BIS, the enterprising Scandinavian label, has now reached
volume 59 in their complete Sibelius series. For the ‘Complete
Piano Music’, BIS have used versions from the major collection
of manuscripts that the Sibelius family donated in 1982
to the Helsinki University Library. The collection has
revealed Sibelius’s output in the genre of the piano to
be far richer and more extensive than was first realised.
BIS claim that eleven of the sixteen piano works are world
Some of the works on this release will be familiar to many
music lovers, although not in this piano form. The programme
Sibelius’s own transcriptions from the Karelia Suite and The
Wood-Nymph. The existence of several of the scores,
including the Marche Triste, have only come to light
after detailed cataloguing of the donated manuscripts.
This chosen programme provides invaluable insights into
the Finnish master’s creative genius.
The sixteen works are all of an extremely short duration with the
exception of the Six Impromptus, Op.5, the two pieces
from the Karelia Suite, Op. 11 and the Piano
Sonata in F major, Op.12. In their entirety the Six
Impromptus from 1893 are a worthy pianistic pendant
to Kullervo, the symphonic poem for soloists,
chorus and orchestra. The Impromptus were
described by Sibelius biographer Guy Rickards as, “One
of his most charming sets of piano pieces.” The fifth
is a popular work in its own right, described as, “the
shining jewel of the set” and is in the repertoire
of most Finnish pianists.
From his famous Karelia Suite for orchestra, Op. 11 (1893-94)
Sibelius arranged the first two movements; the Intermezzo and
the Ballade for piano in 1897. The pair are Sibelius’s
first opus numbered piano transcriptions. Some readers
will undoubtedly remember the orchestral version of the Intermezzo being
used for many years as the theme tune to the long running
UK ITV current affairs programme This Week. Sibelius
composed his Piano Sonata in F major, Op.12 in 1893. It
is one of his major works of Kalevala Romanticism, yet
unaccountably is one of his most neglected pieces. The F
major score serves as a culmination of Sibelius’s roughly
forty youthful piano pieces.
Folke Gräsbeck is a specialist in the piano music and chamber works
of Sibelius and is well represented in the BIS catalogue.
Gräsbeck studied the piano under Tarmo Huovinen at the
Turku Conservatory (1962-74) and won first prize in the
Maj Lind Competition in 1973. He was taught privately in
London by Maria Curcio-Diamond and also studied under Prof.
Erik T. Tawaststjerna at the Sibelius Academy in Helsinki
and was made a Master of Music there in 1997. Gräsbeck
has performed more than 200 of Sibelius’s 550 or so compositions
and has given world première performances of 82 of them.
Gräsbeck was the first pianist to give a recital at the
new Sibelius Hall in Lahti in 2000 where he performed a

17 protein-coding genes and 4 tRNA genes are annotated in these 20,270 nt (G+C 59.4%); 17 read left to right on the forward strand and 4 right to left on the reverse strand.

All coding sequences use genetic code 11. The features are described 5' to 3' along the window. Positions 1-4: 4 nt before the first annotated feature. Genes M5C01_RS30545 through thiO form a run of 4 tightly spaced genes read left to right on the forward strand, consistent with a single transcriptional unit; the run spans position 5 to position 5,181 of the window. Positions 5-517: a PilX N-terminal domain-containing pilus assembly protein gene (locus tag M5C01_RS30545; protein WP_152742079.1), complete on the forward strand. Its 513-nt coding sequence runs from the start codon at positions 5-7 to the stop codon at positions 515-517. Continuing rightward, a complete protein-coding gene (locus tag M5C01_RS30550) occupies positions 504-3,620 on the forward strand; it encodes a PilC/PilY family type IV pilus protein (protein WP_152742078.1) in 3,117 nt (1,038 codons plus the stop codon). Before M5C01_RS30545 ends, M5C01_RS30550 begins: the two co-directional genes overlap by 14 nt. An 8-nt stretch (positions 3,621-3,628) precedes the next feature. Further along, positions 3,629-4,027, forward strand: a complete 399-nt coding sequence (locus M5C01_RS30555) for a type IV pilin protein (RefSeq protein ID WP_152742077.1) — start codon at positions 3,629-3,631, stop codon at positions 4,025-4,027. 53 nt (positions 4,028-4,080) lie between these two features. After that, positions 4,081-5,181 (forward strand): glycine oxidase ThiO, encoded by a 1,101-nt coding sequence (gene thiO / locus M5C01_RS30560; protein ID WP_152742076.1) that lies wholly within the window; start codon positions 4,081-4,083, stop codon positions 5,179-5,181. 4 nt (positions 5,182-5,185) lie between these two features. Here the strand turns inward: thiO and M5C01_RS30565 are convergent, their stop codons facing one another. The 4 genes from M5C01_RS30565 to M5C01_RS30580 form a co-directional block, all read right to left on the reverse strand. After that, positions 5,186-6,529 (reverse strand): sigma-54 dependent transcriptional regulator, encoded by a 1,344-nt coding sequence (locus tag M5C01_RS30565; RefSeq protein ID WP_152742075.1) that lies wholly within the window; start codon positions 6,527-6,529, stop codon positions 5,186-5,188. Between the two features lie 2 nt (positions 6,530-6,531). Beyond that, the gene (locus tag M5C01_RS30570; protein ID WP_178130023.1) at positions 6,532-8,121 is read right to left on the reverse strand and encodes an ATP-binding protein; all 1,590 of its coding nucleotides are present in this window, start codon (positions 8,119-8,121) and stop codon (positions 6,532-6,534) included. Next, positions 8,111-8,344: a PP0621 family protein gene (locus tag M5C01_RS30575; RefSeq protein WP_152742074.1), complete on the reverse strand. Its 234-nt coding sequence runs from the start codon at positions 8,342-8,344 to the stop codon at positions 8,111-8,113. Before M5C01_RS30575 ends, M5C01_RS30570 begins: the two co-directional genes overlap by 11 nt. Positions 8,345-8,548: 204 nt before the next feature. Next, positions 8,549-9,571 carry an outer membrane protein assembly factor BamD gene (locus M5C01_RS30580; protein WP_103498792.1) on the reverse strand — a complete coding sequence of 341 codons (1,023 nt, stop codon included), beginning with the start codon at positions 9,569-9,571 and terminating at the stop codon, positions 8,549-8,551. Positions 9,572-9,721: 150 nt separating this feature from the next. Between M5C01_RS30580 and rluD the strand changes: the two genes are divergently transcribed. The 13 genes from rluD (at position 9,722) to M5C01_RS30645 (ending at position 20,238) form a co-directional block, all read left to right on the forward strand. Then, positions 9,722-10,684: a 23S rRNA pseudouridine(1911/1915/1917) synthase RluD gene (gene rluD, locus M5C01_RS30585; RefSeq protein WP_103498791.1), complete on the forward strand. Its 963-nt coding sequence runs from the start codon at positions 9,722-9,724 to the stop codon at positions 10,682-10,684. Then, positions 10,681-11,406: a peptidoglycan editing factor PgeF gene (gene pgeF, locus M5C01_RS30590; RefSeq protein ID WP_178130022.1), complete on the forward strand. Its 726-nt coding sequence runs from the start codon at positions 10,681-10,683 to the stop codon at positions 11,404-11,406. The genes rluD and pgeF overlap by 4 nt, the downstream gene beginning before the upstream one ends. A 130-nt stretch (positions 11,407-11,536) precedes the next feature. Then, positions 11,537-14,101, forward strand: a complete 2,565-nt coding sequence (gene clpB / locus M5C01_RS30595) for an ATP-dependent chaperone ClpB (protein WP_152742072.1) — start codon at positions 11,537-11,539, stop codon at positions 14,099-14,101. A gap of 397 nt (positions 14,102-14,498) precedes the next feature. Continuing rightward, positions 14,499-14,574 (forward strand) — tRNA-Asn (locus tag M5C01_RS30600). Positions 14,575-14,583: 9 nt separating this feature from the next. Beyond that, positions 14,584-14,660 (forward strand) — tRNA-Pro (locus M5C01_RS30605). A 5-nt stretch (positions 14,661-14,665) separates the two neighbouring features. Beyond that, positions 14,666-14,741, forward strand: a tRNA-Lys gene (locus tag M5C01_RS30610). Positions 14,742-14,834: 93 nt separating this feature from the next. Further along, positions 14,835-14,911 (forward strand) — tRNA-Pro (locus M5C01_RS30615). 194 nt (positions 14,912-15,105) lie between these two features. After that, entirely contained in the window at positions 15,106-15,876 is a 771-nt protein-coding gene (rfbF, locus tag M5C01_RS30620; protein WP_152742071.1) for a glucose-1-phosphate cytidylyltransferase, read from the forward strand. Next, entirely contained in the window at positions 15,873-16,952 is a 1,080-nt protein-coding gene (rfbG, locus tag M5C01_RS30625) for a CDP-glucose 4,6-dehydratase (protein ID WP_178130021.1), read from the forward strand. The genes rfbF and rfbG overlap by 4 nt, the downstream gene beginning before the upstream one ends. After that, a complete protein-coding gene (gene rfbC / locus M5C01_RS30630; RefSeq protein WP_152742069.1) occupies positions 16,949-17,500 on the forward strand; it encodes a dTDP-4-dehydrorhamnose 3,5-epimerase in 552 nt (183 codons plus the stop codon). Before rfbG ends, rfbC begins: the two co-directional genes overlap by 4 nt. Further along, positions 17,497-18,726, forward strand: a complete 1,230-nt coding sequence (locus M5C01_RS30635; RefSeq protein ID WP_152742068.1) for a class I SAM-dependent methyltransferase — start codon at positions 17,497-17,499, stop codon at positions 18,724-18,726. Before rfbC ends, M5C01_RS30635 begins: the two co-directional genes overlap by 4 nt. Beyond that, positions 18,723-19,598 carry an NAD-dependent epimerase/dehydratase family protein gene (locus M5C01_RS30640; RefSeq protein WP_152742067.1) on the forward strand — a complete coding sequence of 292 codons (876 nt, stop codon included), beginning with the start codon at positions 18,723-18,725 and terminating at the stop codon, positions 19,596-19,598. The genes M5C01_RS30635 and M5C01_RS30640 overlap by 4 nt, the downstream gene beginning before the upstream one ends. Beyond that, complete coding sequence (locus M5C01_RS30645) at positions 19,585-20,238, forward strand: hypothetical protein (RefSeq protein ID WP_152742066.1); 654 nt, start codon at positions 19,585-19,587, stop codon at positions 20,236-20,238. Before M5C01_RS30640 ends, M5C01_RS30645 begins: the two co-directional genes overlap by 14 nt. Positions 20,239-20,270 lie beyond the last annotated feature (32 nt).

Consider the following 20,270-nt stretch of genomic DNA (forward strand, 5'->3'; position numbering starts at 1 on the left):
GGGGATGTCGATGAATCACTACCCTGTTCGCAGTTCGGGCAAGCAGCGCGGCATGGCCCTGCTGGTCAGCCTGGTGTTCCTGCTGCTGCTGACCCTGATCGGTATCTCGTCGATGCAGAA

programme exclusively devoted to Sibelius piano music premières.
His Sibelius repertoire also includes the Piano Quintet
in G minor, the Piano Quartets and the complete
works for Piano Trio. In 1996 he was awarded the
medal of Sibelius’s Birthplace in Hämeenlinna.
Gräsbeck proves himself an expert exponent in these piano scores with
playing that does not discriminate between serious works
of a more substantial nature and brief, lighter-veined
pieces. Throughout he displays remarkable technical prowess
with a striking refinement of musicianship. His Steinway
D instrument has a consistently delightful timbre. Gräsbeck’s
interpretations feel remarkably fresh and direct. His playing
of the D flat major Waltz makes the listener want
to dance. I loved the way he communicates the tension and
drama in the G minor Allegro.
From the Karelia Suite, the popular and stirring march-like Intermezzo is
performed with character and vigour and in the Ballade Gräsbeck
blends careful thought with emotional depth. I was especially
impressed with his remarkable array of colours and natural
response to the contrasting moods of the F major Sonata; a
strong work that deserves to be heard by a wider audience.
There were occasions when I detected a certain constraint
to the playing, when it would have been more interpretatively
to have loosened the inhibitions. Although Gräsbeck describes
the Allegretto in F minor in the notes as, “a
dreamy lyrical minuet that displays a sort of dreamy neo-rococo
style” I felt that the piece came over as rather stilted
and was crying out for additional pace and spirit. I would
apply the same viewpoint to the B flat major Menuetto where
a touch more buoyancy to the performance would have been
The recorded sound from the BIS engineers is well balanced, clear
and detailed and the liner notes, written by the soloist,
are of a high standard. BIS are to be congratulated for
providing a generous playing time of eighty minutes. Sibelius
lovers will surely relish this lovingly performed release.